Our Christmas presents and dinners come with too much unnecessary packaging, the Government says.
Families are likely to throw more away over the festive period, and many are confused about what can and cannot be recycled.
To tackle the problem the Department for Environment, Food and Rural Affairs (Defra) and the Department for Communities and Local Government (DCLG) are calling for retailers, manufacturers and local authorities to bring an end to excessive packaging.
They said although grocery packaging was cut by more than 220,000 tonnes last year, and recycling that kind of waste is at an all-time high of 60 per cent, more still needs to be done to reduce it and make sure what does get thrown away does not go to landfill.
Defra and DCLG said that during the festive period alone councils could be dealing with around 1.7m tonnes of household waste.
Recycling Minister Lord Taylor said: “After the presents are unwrapped and the turkey is eaten, the last thing anyone feels like doing is talking about what can and can’t be recycled, which can be different from town to town.
“We want to bring an end to this recycling lottery where people need to spend time and effort at Christmas trying to do the right thing. It’s not good enough to keep making and selling packaging that’s destined for landfill – it’s bad for business, consumers and the environment.”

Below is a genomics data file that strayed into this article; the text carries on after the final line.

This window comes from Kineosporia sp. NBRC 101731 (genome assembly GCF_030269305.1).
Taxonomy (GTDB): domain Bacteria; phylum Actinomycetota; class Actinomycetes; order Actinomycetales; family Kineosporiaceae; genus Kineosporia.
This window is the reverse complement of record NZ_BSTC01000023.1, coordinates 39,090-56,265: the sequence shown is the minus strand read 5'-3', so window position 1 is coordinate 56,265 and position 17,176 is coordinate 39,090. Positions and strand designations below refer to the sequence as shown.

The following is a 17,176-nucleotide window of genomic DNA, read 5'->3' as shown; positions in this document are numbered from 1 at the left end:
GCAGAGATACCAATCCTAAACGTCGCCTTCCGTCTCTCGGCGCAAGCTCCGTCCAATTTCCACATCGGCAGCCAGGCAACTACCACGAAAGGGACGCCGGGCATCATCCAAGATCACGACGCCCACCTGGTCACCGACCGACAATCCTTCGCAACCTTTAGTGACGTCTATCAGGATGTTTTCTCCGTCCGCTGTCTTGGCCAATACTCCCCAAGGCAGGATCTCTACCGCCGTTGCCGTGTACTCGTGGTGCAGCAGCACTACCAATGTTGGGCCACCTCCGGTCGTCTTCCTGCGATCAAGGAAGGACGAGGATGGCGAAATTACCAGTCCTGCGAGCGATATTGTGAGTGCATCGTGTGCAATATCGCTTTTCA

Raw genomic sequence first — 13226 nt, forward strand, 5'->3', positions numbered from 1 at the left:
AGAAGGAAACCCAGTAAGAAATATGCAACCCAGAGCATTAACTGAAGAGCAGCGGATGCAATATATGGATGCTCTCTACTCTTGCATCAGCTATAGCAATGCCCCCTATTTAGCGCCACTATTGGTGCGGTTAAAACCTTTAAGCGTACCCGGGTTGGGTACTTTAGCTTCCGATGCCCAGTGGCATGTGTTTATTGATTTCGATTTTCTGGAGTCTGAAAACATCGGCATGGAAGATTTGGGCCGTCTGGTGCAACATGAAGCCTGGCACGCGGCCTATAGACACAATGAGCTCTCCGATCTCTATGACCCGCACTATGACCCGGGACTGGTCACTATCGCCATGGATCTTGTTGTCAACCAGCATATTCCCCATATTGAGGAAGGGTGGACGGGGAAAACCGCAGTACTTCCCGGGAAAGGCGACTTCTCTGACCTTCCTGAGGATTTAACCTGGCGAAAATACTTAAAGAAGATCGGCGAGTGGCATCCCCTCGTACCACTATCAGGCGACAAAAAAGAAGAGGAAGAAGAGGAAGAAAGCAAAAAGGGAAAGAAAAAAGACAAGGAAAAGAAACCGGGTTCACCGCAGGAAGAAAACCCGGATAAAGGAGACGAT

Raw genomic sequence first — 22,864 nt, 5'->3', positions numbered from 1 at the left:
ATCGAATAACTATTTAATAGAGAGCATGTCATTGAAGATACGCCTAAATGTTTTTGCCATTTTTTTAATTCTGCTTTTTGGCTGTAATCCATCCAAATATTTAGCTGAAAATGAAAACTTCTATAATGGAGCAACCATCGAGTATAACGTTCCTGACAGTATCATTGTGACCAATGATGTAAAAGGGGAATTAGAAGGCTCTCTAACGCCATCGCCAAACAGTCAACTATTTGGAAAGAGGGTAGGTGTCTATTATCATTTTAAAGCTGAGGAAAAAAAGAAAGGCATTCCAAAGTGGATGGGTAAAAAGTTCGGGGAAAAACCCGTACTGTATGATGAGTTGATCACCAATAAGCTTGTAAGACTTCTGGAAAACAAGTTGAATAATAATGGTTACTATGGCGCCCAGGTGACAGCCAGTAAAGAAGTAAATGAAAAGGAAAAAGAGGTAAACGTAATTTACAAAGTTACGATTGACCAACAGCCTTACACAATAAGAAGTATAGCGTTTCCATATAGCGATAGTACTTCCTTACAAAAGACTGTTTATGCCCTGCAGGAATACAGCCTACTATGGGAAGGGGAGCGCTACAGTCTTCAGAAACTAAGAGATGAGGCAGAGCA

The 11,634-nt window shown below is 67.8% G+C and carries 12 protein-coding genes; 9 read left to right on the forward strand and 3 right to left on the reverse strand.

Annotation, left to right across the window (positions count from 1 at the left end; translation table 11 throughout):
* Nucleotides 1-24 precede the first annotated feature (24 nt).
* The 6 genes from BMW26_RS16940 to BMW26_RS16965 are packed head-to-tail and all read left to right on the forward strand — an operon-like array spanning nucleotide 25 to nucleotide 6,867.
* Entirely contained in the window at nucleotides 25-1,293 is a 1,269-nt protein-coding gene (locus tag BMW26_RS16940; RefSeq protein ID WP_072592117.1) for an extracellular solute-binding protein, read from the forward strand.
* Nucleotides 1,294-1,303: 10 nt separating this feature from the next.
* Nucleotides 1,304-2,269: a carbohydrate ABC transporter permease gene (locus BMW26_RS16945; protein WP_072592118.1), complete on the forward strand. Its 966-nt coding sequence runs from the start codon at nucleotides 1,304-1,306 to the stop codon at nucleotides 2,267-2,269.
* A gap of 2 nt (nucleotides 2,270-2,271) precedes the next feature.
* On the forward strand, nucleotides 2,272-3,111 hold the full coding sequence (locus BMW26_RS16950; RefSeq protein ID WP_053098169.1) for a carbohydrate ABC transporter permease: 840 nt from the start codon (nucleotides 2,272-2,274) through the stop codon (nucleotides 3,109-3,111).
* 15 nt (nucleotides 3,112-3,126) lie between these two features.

Local Government Minister Grant Shapps said: “Christmas should always be a time for sharing and celebrating but we must remember that every trussed up turkey, shrink-wrapped sprout and over-packaged pudding adds to the bin burden in the new year.
“Every council can do their bit to ensure residents know their local recycling scheme, but we also need to help households by being Scrooge like with the amount of packaging used.
“Taxpayers can prevent their public pounds going straight to landfill by insisting on less packaging and recycling whenever possible.”
Sarah Cordey, from the British Retail Consortium, said: “Retailers have made magnificent progress reducing packaging and are already well on their way to meeting the latest set of Government targets.
“The key to making recycling easier for households is to have local councils operating consistent policies across the country instead of the postcode lottery which currently exists.
“More kerbside collection of recycling and food waste would do a lot to reduce the amount that ends up in landfill.”